This week, James MacDonald appeared on an episode of TBN’s “Takeaways with Kirk Cameron” to discuss the problem of biblical illiteracy.
“For 30 years, Doctor James MacDonald served as founding and senior pastor of Harvest Bible Chapel in Rolling Meadows, Illinois, and for more than 20 years, he was the Bible teacher of the broadcast ministry ‘Walk in the Word,’” Cameron said to introduce MacDonald. “He’s a prolific author of more than 15 books, and he joins us today to talk about the crisis of biblical illiteracy.”
MacDonald was fired by Harvest Bible Chapel in 2019 amid ongoing controversy surrounding an allegedly abusive leadership style, as well as financial improprieties.
In 2019, MacDonald was also accused of attempting to put a hit out on the life of Chicago radio host Mancow Muller.
Muller had previously spoken out against MacDonald for creating “a culture of authoritarianism, secrecy, intimidation, outlandish fundraising expectations, poor financial controls, and debt” at Harvest Bible Chapel. Muller also exposed an audio recording wherein MacDonald can be heard talking about planting child porn on the computer of a Christianity Today editor as retaliation for negatively reporting about him.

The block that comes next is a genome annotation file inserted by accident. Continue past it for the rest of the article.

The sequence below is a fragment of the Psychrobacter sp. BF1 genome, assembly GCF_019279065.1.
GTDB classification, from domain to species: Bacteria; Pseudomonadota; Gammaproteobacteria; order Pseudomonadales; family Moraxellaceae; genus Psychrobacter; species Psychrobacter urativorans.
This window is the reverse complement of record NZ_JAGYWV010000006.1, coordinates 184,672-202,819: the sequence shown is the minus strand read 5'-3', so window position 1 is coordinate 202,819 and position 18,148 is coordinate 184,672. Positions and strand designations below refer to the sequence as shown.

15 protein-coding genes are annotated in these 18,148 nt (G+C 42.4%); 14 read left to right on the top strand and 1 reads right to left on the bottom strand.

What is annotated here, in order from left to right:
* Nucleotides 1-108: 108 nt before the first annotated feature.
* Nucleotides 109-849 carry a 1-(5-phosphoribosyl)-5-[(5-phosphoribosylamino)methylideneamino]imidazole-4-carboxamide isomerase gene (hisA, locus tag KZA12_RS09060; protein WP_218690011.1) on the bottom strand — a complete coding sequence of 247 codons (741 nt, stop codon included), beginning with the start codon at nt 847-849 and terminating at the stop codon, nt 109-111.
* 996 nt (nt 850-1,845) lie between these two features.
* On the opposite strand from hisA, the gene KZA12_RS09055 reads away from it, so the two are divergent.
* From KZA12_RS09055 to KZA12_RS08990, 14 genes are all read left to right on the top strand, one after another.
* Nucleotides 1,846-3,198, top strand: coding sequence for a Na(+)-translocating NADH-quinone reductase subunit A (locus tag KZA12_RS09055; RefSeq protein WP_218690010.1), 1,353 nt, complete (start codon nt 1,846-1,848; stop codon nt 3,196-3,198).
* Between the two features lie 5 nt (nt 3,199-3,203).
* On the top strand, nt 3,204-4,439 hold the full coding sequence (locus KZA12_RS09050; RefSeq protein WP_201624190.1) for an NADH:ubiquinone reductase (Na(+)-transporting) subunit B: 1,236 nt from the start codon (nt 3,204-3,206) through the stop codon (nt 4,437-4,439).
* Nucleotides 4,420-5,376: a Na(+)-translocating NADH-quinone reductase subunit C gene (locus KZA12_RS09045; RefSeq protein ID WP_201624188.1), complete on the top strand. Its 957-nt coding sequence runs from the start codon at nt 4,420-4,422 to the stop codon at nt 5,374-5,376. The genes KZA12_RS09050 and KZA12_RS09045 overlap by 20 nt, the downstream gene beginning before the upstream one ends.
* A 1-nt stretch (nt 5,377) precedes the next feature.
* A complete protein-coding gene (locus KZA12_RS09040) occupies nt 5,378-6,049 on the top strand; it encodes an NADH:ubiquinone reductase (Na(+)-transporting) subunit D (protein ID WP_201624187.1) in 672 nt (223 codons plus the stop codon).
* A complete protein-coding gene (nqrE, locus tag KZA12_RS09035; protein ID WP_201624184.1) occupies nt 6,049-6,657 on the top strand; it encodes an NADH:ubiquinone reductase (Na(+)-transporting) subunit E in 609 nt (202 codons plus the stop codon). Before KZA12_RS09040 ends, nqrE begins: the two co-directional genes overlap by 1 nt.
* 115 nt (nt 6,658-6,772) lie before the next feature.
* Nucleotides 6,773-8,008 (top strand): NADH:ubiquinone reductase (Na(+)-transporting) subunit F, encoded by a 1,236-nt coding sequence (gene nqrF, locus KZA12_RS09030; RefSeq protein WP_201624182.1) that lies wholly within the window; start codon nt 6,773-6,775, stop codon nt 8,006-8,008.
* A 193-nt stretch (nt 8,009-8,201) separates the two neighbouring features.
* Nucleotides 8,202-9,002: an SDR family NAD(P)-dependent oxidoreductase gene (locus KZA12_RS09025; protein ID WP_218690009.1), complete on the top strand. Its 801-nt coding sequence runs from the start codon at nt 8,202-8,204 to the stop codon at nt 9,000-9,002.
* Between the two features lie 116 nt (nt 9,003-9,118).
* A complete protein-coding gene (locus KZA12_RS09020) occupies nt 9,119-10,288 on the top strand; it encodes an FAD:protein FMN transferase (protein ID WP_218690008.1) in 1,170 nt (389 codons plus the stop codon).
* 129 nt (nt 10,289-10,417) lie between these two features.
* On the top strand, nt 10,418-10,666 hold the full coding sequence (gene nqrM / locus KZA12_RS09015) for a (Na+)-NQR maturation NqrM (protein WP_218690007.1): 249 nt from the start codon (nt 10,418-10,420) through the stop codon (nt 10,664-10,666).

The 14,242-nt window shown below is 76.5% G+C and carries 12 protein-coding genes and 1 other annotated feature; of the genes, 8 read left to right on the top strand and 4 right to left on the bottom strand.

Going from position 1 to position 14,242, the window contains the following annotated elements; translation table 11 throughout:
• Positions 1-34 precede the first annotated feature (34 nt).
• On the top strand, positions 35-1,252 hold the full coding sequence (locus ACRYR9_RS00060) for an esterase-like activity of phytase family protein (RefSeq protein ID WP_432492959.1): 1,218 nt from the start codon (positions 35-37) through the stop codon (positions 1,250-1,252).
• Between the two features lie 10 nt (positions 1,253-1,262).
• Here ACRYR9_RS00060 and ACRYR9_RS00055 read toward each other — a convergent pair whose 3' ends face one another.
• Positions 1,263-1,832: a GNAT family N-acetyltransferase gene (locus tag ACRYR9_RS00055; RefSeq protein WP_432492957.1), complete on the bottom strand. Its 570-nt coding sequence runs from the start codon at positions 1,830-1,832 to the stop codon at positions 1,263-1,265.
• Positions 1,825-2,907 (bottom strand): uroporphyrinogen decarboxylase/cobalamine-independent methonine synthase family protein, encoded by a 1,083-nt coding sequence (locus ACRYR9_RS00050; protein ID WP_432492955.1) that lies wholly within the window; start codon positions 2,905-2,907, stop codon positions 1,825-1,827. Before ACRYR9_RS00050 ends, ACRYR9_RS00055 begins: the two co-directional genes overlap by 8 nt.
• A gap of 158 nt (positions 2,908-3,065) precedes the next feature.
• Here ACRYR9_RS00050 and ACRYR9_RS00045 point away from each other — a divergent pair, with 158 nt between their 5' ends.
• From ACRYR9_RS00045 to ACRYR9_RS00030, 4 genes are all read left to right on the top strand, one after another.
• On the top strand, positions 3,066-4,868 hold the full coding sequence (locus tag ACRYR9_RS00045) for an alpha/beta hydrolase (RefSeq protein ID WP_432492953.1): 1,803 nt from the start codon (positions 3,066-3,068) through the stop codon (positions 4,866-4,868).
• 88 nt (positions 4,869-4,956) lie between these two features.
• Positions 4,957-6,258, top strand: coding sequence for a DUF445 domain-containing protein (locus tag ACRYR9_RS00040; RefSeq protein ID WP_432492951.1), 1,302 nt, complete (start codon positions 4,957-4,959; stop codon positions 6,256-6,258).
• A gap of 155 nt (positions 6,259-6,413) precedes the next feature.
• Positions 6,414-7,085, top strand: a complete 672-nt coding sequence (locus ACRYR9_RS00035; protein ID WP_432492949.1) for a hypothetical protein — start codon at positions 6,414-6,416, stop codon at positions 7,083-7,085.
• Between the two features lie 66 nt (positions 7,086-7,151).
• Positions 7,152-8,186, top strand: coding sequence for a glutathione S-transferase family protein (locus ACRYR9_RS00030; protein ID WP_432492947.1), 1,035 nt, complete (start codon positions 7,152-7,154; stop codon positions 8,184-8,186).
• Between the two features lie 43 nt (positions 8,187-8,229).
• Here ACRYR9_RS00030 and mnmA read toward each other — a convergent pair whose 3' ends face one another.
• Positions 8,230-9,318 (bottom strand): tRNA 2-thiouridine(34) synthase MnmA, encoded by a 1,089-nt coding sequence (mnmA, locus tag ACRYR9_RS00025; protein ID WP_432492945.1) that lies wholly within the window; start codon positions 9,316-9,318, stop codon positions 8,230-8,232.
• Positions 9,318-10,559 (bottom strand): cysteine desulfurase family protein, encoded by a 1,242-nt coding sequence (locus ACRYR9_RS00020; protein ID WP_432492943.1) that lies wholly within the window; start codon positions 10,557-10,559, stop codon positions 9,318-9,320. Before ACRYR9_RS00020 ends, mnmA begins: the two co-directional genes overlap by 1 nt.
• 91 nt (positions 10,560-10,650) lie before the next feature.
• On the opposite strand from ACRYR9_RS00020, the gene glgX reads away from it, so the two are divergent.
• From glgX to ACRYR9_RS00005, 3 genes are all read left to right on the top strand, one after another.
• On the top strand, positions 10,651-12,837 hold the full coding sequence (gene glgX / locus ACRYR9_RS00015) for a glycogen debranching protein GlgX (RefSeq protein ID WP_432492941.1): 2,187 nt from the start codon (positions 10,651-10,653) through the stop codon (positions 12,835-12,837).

The former pastor has been known for his vitriolic and often expletive laced attacks on public enemies, which include his former Harvest Bible Chapel elders and Julie Roys, an investigative reporter who broke much of the news regarding his improprieties.
MacDonald has continued to publicly criticize his former elders as recently as Thursday (May 19), when he tweeted about his ongoing legal disputes with Harvest Bible Chapel, referring to the leaders of his former church as pathetic and Julie Roys as “an abuser.”
When Cameron asked MacDonald why he thinks biblical illiteracy in America is at an all time high, even though access to the Bible has never been easier, MacDonald said, “The Bible is seen as material that could be reviewed and considered, but it’s certainly not seen as authoritative.”
“I had a bunch of pastors here, Kirk, in my house recently. I was training them in what we call ‘Better Biblical Preaching.’ And it was remarkable to me when I asked them, ‘what is the goal of preaching,’ they really—seminary-trained guys—they just kind of didn’t know,” MacDonald said. “And I took the time, several hours, to teach them from the word of God that the endgame of preaching is a higher view of Scripture.”